Reply With Quote Reply With Quote  

  9. The Following User Says Thank You to thinairart For This Useful Post:


  10. #7
    Join Date
    May 2003
    Location
    Savannah, GA
    Posts
    140
    Thanks
    4
    Thanked 25 Times in 6 Posts
    Follows
    0
    Following
    0
    Quote Originally Posted by Mirana View Post
    Hannah - Here's a local publishing group that does fiction novels and graphic novels...not only that, but the name is right up your alley: Artic Wolf Publishing

    Oh yah, and I had some face time with the head of the comic area of lulu yrs ago and got GN samples from him. As long as your illustrations are good dpi, the finished product looks like a pro printing, IMO. Ask Jarrett--he did all of Lunarboy (albeit b&w) at lulu.
    I haven't been able to really catch Jarrett at Norris recently, I've been away from the building because of the flu and all. I'll have to bother him about it next week and see what he can offer as far as extra advice, I know he has said Lulu was awesome (and have heard similar from many others too) but I feel a little dense about how to go about using it.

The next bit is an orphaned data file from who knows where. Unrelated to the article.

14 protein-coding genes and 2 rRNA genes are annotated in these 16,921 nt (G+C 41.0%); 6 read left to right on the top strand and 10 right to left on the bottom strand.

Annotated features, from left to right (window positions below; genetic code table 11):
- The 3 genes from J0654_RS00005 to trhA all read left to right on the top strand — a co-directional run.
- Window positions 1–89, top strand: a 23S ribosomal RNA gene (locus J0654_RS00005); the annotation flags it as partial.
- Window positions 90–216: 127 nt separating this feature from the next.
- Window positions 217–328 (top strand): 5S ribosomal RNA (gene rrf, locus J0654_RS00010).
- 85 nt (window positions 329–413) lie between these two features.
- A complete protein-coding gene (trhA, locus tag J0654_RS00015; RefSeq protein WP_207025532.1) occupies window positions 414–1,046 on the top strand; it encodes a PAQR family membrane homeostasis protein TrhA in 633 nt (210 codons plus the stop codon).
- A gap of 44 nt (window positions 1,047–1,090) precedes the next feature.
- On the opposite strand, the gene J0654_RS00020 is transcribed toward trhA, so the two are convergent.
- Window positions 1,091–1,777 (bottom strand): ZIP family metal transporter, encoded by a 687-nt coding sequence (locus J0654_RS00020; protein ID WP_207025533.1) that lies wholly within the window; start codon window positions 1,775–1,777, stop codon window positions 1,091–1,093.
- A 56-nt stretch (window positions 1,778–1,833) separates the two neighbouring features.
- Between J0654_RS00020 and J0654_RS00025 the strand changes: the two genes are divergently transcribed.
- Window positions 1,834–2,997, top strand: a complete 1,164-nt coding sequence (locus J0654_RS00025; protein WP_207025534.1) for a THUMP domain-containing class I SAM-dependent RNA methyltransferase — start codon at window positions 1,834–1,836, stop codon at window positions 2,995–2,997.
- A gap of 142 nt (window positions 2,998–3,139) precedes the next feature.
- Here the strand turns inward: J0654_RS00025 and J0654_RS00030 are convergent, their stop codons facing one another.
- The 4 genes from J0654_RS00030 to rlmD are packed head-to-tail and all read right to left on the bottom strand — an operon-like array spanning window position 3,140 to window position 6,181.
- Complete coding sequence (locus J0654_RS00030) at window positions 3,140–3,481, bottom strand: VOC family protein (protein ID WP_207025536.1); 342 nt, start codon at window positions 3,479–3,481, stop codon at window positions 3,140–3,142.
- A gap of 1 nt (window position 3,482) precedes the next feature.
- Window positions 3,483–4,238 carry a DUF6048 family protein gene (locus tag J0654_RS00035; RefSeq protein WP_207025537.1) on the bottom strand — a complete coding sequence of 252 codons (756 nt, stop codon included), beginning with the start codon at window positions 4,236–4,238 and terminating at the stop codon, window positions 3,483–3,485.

I'll also take a look into AWP and see if I can get any more info from them, unless you have more you'd be willing to share

    Thanks!

    Reply With Quote Reply With Quote  

  11. #8
    Join Date
    May 2003
    Location
    Savannah, GA
    Posts
    140
    Thanks
    4
    Thanked 25 Times in 6 Posts
    Follows
    0
    Following
    0
    Quote Originally Posted by reidaj View Post
    Self publishing would be fine if your looking to get your work available to an existing community of fans. If your hoping to drive sales and attract a whole new reader base, then forget about self publishing and seek out a small publisher.